Interacting atoms in time-dependent potentials and artificial gauge fields
University of Cambridge
Department of Physics
Doctor of Philosophy (PhD)
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Bilitewski, T. (2016). Interacting atoms in time-dependent potentials and artificial gauge fields (Doctoral thesis). https://doi.org/10.17863/CAM.5986
The work presented in this thesis was financially supported by an Engineering and Physical Sciences studentship under EPSRC Grant No. EP/K030094/1.
This thesis considers novel phenomena arising in the few and many-body physics of ultracold atomic gases. The specific models considered are motivated by recent experimental developments. A main focus will be the theoretical description of systems used in the simulation of artificial gauge fields via time-modulated tuning of system parameters and via the coupling of internal atomic states by Raman lasers. A second aspect will be the study of systems with synthetic dimensions and the effects of the unconventional infinite range interactions that arise in this description. It explores time-dependent effects in the single and few particle setting and the collective many-body phases arising in these models. Using the framework of Floquet theory it studies the interplay of time-dependence and particle-interactions both in continuum and lattice systems. In particular, it provides a general explanation for how heating effects can arise in interacting periodically time-dependent quantum systems, identifying an underlying mechanism for heating via two-particle collisions and the relevant scaling of the associated rates with system parameters. Furthermore, the general framework is applied to specific experimental set-ups. This yields heating rates and population dynamics in agreement with the experimental data. Finally, it also proposes improvements to the experiment that allow to limit the heating rates which is required to access the strongly interacting regime. In the case of synthetic dimensions the focus lies on the intriguing interplay of artificial gauge fields and strong particle interactions of atoms confined in optical lattices. In these systems a suitable coupling of internal spin-states of the atoms allows to simulate an additional finite dimension. In contrast to the typically encountered situation of short-range interactions the particle interactions are infinite-range in this synthetic dimension. In the strong coupling limit an effective description for this system is derived and its ground state phase diagram is studied using numerical tools.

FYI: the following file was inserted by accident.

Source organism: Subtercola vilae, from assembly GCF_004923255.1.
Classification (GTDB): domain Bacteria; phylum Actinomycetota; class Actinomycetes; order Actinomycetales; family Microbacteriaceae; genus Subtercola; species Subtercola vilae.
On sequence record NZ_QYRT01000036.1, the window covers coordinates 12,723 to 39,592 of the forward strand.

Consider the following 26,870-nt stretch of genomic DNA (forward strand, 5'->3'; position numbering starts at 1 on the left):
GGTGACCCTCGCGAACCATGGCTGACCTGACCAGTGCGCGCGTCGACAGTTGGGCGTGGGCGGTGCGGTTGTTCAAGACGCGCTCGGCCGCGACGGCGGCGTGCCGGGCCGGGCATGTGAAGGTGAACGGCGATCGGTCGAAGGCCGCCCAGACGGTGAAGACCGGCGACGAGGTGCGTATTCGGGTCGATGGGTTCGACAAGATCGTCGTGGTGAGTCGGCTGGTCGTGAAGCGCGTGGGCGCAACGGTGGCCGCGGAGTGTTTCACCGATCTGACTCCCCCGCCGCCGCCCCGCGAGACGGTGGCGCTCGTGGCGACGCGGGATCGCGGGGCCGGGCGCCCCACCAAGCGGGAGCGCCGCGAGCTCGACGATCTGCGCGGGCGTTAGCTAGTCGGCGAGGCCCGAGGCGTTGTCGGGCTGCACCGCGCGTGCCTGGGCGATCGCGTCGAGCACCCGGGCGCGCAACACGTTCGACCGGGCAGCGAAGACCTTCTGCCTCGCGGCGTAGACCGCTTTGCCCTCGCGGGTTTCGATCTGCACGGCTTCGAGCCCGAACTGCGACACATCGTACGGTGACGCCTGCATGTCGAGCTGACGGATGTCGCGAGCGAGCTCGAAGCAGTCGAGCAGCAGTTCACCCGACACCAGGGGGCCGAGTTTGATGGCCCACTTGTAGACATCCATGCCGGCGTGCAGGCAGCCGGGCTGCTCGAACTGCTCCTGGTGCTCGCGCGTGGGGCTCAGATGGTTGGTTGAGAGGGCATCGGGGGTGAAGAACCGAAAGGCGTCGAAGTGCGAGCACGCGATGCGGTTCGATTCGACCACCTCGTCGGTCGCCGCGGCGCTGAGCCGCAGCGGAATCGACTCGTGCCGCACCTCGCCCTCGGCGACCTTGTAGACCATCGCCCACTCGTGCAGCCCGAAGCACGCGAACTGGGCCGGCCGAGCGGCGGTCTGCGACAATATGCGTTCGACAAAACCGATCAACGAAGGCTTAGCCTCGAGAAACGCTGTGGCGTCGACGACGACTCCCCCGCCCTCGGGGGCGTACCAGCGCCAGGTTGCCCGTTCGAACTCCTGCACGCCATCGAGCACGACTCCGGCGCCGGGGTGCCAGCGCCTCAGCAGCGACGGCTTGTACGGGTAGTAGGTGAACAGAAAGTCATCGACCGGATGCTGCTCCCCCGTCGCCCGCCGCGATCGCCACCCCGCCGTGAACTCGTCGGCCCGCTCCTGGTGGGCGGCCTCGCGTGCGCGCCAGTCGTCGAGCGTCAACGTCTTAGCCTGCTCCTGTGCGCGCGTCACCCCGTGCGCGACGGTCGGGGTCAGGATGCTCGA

This record's DOI: https://doi.org/10.17863/CAM.5986
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